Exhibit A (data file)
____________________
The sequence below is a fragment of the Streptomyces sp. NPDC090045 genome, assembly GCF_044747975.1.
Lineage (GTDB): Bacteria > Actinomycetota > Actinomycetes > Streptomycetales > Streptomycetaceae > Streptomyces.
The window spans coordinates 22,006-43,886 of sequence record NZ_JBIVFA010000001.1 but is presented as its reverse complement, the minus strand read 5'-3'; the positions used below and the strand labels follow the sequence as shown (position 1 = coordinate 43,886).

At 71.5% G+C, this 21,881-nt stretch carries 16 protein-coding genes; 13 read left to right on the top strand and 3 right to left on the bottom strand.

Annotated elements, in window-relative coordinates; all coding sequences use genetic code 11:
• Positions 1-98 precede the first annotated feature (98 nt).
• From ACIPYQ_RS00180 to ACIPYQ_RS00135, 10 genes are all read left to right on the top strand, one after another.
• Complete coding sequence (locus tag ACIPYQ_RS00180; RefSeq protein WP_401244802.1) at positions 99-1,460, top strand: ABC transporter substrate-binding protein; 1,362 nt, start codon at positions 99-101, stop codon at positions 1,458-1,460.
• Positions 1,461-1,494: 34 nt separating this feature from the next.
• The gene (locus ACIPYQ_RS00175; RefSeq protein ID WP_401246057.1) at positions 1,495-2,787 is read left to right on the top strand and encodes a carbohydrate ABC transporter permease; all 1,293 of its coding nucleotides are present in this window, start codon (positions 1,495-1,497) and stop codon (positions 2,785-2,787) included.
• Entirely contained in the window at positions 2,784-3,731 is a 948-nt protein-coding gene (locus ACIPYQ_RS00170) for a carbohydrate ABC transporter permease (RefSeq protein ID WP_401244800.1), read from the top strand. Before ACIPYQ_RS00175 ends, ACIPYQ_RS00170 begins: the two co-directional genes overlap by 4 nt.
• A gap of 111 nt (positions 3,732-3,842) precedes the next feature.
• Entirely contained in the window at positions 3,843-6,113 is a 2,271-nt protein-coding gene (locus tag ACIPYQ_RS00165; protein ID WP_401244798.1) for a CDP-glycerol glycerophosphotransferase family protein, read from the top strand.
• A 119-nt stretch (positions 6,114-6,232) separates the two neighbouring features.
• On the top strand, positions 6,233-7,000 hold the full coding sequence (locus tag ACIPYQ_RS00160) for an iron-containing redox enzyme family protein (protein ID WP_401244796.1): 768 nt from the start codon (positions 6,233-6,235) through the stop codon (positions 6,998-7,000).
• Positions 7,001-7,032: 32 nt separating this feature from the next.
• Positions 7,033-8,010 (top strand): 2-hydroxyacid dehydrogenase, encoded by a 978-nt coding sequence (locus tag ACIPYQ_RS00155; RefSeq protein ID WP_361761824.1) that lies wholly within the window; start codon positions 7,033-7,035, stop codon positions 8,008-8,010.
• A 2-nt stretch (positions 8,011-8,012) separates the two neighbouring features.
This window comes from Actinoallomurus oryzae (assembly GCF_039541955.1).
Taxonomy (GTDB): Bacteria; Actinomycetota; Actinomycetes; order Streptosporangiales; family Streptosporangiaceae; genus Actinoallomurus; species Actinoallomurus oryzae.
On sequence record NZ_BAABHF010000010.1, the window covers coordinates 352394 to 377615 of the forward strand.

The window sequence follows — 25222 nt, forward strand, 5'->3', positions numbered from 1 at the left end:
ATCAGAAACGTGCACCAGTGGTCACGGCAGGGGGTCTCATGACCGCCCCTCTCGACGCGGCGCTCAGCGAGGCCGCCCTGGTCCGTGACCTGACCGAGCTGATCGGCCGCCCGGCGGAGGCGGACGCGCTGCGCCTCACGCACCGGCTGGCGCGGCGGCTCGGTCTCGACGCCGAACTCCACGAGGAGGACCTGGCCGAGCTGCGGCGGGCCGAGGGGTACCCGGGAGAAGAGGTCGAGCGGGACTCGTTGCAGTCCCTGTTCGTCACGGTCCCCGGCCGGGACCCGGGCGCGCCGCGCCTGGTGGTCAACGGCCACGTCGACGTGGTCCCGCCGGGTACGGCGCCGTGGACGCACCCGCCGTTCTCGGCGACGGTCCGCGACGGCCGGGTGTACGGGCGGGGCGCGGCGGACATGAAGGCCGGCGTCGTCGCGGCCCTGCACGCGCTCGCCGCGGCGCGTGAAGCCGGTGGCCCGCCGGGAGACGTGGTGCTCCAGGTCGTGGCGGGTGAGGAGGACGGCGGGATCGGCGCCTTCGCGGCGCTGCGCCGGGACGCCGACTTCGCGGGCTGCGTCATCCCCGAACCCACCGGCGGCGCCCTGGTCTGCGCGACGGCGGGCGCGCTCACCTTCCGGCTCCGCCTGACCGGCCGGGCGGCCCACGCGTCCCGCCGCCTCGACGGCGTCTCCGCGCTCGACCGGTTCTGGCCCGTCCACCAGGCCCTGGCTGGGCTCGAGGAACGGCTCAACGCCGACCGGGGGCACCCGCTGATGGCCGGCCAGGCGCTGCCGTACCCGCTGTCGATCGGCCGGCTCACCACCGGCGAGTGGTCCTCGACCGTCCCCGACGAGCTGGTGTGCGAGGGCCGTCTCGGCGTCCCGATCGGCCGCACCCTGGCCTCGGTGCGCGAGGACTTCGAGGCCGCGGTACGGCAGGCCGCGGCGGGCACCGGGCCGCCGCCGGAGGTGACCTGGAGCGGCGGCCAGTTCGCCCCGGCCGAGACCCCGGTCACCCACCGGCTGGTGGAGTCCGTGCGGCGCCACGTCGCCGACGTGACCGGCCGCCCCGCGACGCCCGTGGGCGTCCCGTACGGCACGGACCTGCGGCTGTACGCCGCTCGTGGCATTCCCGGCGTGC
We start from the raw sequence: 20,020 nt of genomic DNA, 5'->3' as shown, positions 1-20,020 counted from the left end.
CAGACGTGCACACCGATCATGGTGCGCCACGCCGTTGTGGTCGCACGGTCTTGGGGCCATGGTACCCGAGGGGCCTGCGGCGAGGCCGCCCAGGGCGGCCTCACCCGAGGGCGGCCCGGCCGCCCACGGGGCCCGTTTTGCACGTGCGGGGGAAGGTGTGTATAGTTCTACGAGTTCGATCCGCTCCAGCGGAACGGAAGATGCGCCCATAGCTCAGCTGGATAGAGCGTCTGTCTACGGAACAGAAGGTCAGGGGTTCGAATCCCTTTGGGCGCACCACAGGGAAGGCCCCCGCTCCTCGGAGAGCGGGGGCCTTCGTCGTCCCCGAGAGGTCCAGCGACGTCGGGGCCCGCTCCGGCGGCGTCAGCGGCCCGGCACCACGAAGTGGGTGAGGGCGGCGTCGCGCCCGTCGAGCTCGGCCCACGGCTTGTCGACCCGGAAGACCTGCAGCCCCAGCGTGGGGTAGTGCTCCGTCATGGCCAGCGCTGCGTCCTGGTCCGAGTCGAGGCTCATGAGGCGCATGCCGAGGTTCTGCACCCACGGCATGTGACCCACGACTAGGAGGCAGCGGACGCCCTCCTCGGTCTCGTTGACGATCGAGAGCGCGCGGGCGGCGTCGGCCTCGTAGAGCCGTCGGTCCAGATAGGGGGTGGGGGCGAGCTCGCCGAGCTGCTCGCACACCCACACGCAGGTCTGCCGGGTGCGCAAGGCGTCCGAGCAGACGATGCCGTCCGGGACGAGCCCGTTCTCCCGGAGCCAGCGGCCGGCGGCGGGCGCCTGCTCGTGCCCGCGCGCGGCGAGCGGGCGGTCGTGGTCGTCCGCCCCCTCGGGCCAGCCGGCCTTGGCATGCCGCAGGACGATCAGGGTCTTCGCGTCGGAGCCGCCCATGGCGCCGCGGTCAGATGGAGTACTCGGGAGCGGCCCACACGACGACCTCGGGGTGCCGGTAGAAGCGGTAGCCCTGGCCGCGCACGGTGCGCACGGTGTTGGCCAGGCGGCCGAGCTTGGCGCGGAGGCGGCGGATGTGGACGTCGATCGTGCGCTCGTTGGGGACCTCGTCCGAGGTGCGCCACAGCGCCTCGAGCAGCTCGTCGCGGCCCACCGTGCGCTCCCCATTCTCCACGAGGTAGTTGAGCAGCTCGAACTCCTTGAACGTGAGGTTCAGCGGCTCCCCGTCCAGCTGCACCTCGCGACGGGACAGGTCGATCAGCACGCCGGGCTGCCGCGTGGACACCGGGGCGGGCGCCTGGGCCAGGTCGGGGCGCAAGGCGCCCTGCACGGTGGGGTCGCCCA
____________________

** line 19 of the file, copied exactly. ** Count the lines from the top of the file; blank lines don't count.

This window comes from Actinoallomurus oryzae (assembly GCF_039541955.1).